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question on electromechanical relay specifications

Discussion in 'Electronic Design' started by Gus, Nov 21, 2005.

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  1. Gus

    Gus Guest

    I'm looking at some miniature electromechanical relays that use a DC voltage
    to energize the coil. The DC ratings for the contacts are given for
    resistive, inductive, lamp, and low level loads and are wildly different.
    For example with a resistive load its 1A, but only 100mA with a lamp load.
    Why the difference ?

    I've tried to ask a vendor's application engineer but they haven't answered
    yet, and I'd appreciate any insight from this group.
  2. Tim Wescott

    Tim Wescott Guest

    * A resistive load will start flowing current according to I = E/R, and
    will do so indefinitely.

    * An inductive load will want to keep flowing current when you break
    it's circuit because V = L dI/dT. When the relay opens and I wants go
    to zero instantly (dI/dT = -infinity) the inductor will generate enough
    voltage to keep the current going -- even if this means sparking across
    the relay contacts (snubbers reduce this, sometimes dramatically).

    * A lamp is rated for its current once it is hot. When it is cold its
    resistance is significantly less than when it is hot; the relay needs to
    supply that inrush current without welding the contacts together.

    * I dunno about the low-level stuff.
  3. Tim Shoppa

    Tim Shoppa Guest

    For example with a resistive load its 1A, but only
    Most lamps are rated for their steady-state current. When the filament
    is "cold" they can draw many more times more current than their
    steady-state current. For the relay contacts it's this switched current
    that matters more than steady-state.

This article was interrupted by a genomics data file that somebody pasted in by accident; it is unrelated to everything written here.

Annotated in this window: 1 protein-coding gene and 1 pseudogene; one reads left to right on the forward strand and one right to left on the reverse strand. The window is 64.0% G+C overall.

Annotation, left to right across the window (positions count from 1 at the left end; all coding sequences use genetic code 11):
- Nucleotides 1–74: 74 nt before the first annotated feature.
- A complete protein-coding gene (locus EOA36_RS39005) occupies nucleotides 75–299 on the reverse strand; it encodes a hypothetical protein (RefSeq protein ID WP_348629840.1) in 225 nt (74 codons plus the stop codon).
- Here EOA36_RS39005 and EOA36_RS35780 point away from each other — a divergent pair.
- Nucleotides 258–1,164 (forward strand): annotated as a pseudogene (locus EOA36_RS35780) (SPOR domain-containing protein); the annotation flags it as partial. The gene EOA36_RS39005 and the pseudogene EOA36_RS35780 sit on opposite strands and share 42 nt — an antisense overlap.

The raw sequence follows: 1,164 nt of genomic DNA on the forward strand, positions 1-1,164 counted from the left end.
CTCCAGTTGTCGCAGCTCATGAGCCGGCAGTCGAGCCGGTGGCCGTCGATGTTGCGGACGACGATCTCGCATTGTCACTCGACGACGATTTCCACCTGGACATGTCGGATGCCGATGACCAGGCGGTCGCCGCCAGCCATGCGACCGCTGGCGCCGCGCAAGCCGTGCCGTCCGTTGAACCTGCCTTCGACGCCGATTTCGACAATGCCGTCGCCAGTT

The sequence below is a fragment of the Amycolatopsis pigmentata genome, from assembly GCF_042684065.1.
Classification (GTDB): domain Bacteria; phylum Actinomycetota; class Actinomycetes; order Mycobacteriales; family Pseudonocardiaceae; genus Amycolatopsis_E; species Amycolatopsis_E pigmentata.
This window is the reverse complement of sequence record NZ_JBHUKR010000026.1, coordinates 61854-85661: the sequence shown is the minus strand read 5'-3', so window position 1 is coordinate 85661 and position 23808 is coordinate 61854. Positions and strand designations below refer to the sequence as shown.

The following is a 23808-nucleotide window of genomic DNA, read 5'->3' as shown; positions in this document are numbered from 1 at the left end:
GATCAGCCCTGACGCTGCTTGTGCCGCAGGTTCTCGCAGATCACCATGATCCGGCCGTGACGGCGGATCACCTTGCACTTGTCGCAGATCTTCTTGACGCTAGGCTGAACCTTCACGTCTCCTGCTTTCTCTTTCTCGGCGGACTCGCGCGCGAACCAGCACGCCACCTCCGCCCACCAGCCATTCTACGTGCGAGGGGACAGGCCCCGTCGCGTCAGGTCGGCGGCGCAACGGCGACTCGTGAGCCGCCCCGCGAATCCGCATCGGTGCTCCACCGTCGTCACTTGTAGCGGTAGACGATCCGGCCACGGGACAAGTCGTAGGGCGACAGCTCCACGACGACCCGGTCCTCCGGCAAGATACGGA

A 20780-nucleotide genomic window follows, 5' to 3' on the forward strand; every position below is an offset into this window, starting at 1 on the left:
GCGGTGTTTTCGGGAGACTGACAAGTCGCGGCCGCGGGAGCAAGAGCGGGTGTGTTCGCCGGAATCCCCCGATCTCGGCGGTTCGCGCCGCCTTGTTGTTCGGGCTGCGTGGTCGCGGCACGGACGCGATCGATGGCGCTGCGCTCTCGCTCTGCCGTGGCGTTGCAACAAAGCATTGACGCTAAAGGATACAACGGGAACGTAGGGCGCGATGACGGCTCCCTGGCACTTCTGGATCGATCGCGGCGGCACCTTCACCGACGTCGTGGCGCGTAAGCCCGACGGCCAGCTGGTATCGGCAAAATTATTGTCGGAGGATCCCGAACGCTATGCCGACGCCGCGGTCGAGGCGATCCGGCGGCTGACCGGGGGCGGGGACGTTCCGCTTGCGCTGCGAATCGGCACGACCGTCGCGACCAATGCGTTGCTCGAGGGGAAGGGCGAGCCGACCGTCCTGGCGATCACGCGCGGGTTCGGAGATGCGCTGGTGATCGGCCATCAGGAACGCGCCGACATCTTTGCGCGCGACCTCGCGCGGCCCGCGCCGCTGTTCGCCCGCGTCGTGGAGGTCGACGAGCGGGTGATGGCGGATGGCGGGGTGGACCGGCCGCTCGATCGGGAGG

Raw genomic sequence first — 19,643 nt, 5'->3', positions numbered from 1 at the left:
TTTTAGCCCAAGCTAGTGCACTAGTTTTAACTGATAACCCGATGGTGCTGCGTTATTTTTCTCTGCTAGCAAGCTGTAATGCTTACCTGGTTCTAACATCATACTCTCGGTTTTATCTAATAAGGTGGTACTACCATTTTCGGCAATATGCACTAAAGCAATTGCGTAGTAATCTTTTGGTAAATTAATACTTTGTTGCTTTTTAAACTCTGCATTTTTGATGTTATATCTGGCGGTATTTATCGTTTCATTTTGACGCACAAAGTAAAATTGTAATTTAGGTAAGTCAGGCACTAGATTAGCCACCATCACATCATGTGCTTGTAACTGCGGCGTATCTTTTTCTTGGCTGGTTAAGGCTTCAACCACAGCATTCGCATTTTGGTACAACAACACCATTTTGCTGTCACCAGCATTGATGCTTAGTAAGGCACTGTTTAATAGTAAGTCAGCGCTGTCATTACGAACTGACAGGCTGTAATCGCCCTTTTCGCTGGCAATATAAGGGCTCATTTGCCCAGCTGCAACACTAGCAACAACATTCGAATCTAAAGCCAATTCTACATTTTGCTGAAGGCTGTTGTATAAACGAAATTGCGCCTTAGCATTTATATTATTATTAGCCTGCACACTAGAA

A factor of 10 is about right for many small vacuum-filled (how do you
    fill a container with nothing?) lamps.

    There are tricks to reduce the switch-on surge including "prewarming"
    the filament through a resistor. Prewarming also greatly increases
    total number of lamp on/off cycles before the filament burns out.

  4. John  Larkin

    John Larkin Guest

    In theory, the nice gold or silver plating on the contacts is good for
    low-level switching, but once you arc the contacts with bigger loads,
    it's trashed, so may not be suitable for very low-level use after

    That's what I've heard, anyhow.

    We're using tiny sealed relays for microvolt-level switching, latching
    relays to keep the thermal EMFs down.

  5. It is flowing during the 'contact-bounce' time, before the mechanical
    bits stop moving. This can cause welding of the contacts or a
    micro-welding and tearing apart sequence, which rapidly erodes the
    contact surfaces.
  6. John  Larkin

    John Larkin Guest

    But most of them are filled with nitrogen.
    I've read that cycling doesn't actually reduce filament life; life is
    dominated by evaporation.

  7. w_tom

    w_tom Guest

    "Prewarming" a filament has no effective on power cycling. But
    again, even the industry's own specifications do not define power
    cycling as destructive. Light bulb life expectancy is a function of
    voltage (filament temperature) and hours of operation. This even
    provided by industry standard formulas.

    When a light bulb is cold, it will demand a very large current. If
    the bulb is kept slightly warm, then the intial power on current is
    lower. This means smaller value transistors and less transients on the
    ground plane that would otherwise caught state sensitive devices to
    change logic states.

    It is mythical that power cycling causes incandescant bulb failure.
    But that initial power on current when the bulb is cold can be
    problematic to the control electronics.
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